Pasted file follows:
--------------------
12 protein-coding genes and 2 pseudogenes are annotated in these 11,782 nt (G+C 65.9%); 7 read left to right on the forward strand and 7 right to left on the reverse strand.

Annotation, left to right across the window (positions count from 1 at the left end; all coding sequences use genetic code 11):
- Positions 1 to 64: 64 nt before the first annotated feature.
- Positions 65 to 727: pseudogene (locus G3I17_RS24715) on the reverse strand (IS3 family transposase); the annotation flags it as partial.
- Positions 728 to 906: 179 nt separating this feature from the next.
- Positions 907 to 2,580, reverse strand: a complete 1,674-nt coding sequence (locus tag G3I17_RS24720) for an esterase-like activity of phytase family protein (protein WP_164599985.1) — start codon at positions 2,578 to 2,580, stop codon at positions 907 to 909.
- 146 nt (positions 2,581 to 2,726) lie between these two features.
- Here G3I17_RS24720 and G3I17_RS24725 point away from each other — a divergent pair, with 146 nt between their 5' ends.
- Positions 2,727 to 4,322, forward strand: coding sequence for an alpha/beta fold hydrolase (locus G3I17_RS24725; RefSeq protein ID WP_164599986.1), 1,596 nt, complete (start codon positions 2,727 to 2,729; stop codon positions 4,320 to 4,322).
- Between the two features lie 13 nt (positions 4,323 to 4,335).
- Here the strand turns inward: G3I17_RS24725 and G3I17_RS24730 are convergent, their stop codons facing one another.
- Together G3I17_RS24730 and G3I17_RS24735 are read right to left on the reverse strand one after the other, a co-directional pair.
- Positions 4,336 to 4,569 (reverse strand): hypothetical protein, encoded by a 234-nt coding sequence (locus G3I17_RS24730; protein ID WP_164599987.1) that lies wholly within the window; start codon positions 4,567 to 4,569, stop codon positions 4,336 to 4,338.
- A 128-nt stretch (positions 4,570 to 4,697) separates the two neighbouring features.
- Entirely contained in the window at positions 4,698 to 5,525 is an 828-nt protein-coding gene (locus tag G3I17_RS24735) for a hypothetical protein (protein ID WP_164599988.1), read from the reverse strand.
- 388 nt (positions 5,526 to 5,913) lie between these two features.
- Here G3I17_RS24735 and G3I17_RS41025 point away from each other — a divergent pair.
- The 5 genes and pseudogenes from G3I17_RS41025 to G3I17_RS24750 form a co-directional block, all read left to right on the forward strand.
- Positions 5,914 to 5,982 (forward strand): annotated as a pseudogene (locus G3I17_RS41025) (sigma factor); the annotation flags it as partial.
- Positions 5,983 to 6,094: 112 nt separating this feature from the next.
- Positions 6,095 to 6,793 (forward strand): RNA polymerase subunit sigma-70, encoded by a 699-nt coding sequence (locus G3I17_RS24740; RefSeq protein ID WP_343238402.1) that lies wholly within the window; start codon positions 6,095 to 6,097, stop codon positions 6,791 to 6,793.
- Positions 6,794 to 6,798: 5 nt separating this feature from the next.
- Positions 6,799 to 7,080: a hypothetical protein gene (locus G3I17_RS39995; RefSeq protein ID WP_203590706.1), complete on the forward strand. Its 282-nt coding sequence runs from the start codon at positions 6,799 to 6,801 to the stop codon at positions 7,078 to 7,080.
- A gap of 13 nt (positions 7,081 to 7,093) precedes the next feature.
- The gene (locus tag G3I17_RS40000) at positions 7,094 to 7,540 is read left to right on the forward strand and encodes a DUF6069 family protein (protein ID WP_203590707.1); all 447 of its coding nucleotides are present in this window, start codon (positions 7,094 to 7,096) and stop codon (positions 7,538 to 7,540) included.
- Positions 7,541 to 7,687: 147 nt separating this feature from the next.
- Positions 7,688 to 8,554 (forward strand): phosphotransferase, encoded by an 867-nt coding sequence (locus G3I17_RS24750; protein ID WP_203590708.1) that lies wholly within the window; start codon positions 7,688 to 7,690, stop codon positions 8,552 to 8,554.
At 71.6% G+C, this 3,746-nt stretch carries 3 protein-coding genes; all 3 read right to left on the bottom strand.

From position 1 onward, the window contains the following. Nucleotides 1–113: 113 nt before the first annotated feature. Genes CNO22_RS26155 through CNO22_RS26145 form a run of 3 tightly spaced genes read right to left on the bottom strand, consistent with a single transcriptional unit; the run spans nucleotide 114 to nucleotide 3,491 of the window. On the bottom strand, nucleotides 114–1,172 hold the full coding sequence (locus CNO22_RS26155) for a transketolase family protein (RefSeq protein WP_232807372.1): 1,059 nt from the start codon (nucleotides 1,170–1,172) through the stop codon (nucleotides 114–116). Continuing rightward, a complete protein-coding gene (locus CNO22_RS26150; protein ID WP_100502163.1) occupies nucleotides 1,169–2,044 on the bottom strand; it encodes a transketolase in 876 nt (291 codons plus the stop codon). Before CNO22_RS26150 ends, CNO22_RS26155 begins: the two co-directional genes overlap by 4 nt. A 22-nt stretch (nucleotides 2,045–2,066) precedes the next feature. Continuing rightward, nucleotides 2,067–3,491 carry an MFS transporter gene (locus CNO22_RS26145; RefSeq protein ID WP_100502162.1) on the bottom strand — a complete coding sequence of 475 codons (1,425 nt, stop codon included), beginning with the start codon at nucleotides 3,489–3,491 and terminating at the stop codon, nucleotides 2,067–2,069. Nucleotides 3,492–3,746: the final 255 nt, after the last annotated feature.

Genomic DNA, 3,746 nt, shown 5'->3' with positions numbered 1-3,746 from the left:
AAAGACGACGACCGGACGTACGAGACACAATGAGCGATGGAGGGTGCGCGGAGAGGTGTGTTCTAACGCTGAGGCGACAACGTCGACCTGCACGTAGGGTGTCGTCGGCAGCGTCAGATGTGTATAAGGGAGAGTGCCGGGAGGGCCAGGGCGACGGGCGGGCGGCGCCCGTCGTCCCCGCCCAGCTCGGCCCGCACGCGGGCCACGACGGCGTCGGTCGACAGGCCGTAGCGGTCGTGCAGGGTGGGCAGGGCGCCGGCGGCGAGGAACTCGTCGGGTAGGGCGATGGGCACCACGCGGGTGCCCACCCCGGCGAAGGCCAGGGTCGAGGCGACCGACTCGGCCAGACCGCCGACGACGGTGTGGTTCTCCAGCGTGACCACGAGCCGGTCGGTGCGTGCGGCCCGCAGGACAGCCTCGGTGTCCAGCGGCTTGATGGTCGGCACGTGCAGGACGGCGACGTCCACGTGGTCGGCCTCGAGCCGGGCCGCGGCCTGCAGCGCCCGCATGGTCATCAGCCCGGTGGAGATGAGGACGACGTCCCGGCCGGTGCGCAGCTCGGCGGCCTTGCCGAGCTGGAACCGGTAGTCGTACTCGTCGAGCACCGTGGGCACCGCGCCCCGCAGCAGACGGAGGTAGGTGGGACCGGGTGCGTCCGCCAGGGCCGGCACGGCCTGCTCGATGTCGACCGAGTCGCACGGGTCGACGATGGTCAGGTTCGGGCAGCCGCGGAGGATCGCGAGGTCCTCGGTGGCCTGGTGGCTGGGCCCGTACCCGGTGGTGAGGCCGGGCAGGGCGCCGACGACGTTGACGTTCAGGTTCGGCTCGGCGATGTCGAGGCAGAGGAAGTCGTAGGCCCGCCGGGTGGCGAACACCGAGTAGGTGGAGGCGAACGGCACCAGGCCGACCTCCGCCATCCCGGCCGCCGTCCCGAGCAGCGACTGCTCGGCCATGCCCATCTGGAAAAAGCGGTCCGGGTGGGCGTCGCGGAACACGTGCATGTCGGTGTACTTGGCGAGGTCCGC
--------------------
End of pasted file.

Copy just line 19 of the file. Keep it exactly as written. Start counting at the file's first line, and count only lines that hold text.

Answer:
- Positions 5,914 to 5,982 (forward strand): annotated as a pseudogene (locus G3I17_RS41025) (sigma factor); the annotation flags it as partial.